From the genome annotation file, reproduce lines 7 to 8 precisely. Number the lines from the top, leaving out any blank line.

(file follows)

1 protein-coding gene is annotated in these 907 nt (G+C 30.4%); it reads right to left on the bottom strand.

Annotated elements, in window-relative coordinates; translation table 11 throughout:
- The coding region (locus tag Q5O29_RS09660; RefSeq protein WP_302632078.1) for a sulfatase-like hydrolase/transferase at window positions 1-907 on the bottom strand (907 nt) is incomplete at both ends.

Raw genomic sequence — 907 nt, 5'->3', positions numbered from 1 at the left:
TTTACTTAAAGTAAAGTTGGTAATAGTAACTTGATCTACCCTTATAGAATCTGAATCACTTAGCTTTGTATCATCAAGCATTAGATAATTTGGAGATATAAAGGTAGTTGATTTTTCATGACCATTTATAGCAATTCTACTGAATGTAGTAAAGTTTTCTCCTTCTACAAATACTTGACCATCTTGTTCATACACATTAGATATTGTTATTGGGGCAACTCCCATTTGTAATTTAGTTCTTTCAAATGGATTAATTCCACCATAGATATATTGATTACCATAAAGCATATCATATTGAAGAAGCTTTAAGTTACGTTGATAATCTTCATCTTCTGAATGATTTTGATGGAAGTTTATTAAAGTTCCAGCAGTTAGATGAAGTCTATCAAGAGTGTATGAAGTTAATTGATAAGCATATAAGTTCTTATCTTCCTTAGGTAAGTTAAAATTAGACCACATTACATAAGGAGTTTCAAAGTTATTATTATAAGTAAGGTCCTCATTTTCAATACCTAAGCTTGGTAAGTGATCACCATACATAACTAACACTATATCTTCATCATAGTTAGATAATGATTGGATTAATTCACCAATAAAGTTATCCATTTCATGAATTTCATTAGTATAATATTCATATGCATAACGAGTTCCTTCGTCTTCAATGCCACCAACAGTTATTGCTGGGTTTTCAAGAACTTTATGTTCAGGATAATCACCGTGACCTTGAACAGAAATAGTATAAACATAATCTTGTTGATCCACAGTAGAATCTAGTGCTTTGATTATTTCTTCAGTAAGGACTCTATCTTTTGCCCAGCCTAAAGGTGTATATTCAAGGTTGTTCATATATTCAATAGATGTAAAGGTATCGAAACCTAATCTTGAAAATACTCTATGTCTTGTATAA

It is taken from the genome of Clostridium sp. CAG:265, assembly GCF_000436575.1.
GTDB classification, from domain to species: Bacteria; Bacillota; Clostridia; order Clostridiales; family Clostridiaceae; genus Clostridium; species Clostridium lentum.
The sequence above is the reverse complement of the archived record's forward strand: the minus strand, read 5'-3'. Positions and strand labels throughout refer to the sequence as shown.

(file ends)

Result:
GTDB classification, from domain to species: Bacteria; Bacillota; Clostridia; order Clostridiales; family Clostridiaceae; genus Clostridium; species Clostridium lentum.
The sequence above is the reverse complement of the archived record's forward strand: the minus strand, read 5'-3'. Positions and strand labels throughout refer to the sequence as shown.